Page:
Placeholder Image

Subtitles section Play video

  • Basically, what I am is a structural realist. I'm a person who believes that it's the structure

  • of the international system, it's the architecture

  • of the international system, that explains in large

  • part how states behave. Another way to say that is, I do not believe that domestic politics,

  • I do not believe that the composition or the make-up

  • of individual states matters very much for how those states behave on a day-to-day basis, in international politics.

  • And to be a bit more specific about this,

  • I believe the fact that states live in what we call an

  • anarchic system - that's a system where there's no higher authority that those states can

  • turn to if they get into trouble - that fact, coupled

  • with the fact that states can never be certain that

  • they won't end up living next door to a really powerful state that has malign intentions,

  • All of that causes states to do everything they can

  • to be as powerful as possible. And again, the

  • reason that you want to be very powerful, that you want to pursue power, that you want

  • to dominate your region of the world, is because

  • in that situation, there is no other state that is

  • capable of hurting you. If you're small and you're weak in the international

  • system, that means you're vulnerable. If you don't have a lot of power, what happens

  • is that the big, the powerful state is in a position

  • where they can take advantage of you. And again, because the system is anarchic, because

  • there's no higher authority that sits above states, there's nobody that you can turn to.

  • There's no night watchman that you can call on the

  • telephone to come and help you. So you're in a

  • very vulnerable situation, and the way to avoid that is to be very powerful.

  • And to give you a good example that really highlights this, think about the United States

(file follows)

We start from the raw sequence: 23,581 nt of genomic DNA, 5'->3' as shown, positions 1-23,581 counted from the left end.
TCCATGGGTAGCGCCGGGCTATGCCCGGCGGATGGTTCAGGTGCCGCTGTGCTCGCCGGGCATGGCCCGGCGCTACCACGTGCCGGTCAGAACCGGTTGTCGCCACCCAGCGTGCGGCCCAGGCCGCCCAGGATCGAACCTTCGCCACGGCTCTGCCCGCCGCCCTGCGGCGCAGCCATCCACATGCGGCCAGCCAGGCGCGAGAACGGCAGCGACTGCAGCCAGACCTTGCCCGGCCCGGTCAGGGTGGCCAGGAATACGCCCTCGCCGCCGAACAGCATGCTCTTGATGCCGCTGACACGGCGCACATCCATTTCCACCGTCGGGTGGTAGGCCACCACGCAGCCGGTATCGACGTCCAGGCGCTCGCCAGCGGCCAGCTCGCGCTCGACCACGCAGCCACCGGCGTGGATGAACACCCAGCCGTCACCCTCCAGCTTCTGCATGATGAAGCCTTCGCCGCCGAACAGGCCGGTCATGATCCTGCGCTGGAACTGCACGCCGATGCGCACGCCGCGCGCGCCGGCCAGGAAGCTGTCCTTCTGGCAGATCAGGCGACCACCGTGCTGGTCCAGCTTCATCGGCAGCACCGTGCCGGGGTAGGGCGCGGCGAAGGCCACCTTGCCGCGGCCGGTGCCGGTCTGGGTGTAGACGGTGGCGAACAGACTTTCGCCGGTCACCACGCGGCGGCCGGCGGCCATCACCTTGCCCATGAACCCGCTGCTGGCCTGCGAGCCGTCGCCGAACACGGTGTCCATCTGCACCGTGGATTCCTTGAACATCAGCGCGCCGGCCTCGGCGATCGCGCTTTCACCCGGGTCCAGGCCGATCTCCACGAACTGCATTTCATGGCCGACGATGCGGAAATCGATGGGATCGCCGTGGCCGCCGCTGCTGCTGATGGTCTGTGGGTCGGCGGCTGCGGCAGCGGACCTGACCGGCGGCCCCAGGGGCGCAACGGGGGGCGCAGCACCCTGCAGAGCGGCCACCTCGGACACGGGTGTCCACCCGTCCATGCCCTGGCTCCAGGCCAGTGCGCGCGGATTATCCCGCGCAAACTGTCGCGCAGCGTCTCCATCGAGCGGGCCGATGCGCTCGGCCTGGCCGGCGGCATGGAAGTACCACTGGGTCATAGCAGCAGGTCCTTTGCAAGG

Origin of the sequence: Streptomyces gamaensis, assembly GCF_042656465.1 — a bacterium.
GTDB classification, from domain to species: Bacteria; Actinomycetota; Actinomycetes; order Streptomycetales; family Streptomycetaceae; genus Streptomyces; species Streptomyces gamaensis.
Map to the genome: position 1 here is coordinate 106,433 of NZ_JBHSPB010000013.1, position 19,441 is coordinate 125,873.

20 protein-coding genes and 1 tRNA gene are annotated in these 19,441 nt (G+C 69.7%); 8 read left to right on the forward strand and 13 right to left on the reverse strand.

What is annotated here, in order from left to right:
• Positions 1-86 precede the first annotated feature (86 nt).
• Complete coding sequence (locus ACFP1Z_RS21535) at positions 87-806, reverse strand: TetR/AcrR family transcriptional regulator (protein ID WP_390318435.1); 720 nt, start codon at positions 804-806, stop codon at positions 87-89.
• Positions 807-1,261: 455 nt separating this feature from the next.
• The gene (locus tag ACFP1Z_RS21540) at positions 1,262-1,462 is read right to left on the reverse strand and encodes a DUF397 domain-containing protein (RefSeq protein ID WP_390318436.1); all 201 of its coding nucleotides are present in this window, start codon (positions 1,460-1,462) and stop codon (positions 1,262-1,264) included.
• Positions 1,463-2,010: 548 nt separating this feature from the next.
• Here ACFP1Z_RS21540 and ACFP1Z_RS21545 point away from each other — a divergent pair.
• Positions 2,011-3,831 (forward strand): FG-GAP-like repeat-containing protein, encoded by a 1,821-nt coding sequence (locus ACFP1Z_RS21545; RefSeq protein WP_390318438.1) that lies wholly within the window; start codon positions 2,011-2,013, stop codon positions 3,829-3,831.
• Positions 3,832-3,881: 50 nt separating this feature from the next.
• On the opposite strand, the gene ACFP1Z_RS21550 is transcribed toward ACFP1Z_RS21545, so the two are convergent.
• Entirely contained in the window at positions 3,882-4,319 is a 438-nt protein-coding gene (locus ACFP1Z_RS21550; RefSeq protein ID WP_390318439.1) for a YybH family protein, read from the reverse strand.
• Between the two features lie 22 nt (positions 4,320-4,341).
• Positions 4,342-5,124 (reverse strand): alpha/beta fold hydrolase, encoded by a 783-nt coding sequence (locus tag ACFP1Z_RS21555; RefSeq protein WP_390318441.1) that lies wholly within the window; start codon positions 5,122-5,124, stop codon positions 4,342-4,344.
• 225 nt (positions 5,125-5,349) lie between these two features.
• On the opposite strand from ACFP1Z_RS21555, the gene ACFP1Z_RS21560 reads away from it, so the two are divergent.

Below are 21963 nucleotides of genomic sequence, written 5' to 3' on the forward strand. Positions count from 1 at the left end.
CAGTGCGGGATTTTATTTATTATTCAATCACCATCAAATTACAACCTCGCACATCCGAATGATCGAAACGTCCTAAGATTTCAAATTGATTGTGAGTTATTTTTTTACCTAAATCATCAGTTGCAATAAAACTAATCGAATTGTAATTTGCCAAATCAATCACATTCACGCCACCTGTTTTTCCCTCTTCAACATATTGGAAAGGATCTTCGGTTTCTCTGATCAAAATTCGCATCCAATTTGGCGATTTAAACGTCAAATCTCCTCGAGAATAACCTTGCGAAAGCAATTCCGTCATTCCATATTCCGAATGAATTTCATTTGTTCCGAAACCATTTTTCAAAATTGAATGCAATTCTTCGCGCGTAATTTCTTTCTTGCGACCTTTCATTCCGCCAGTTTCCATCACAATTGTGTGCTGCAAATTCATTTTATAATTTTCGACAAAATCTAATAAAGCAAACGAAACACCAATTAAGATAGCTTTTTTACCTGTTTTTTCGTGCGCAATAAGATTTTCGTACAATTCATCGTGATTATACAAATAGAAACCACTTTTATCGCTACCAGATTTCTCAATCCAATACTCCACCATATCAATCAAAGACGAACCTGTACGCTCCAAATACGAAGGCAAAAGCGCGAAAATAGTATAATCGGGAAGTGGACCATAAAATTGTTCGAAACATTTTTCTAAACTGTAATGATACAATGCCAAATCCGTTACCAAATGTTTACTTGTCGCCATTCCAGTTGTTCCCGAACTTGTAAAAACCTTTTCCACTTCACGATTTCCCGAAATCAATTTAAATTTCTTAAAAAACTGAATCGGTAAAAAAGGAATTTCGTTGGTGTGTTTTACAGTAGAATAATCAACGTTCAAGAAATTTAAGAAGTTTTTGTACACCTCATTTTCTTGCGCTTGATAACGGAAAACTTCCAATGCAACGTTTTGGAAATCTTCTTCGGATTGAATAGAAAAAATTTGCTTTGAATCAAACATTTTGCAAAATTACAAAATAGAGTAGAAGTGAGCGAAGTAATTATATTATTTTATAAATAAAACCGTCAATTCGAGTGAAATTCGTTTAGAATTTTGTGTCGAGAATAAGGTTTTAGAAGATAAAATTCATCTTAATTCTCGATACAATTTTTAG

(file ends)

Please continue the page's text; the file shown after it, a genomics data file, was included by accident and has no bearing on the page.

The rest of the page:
• of America in the Western hemisphere.

  • The United States is by far the most powerful country in

  • the Western hemisphere. It has the Canadians on its northern border. It has the Mexicans

  • on its southern border. It has fish on its eastern

  • border and fish on its western border. No American ever goes to bed at night worrying

  • about another country attacking it, and the reason is because the United States is so

  • powerful. So the ideal situation for any state in the

  • international system, is to be as powerful as possible.

  • Because that's the best way to survive in a system where there's no higher authority,

  • no night watchman, and where you can never be certain

  • that you won't end up living next door to another country that has malign intentions

  • and a lot of military power. In the world of realism, there are basically

  • two sets of theories. What one might call the

  • human nature realist theories and the structural realist theories. The human nature realists

  • and Hans Morgenthau, of course, would be the most

  • prominent example of this school of thought,

  • believe that human beings are hardwired with what Morgenthau called an animus dominandi.

  • To put this is slightly different terms, Morgenthau was saying that all human beings are born

  • with a Type A personality, and when they get into power, what they want to do is pursue

  • power as an end in itself. So in that story, it's human nature, it's the way human beings

  • are born that causes all this conflict in the

  • international system. That's a very different way of thinking about

  • the world than the structural realist argument. Structural realists like me and like Ken Waltz

  • believe that it is the structure of the international system, it is the architecture of the system,

  • not human nature, that causes states to behave aggressively. That's what causes states to

  • engage in security competition. It's the fact that

  • there's no higher authority above states, and that states can never be certain that

  • another state won't come after them militarily somewhere

  • down the road that drives these states to engage in security competition.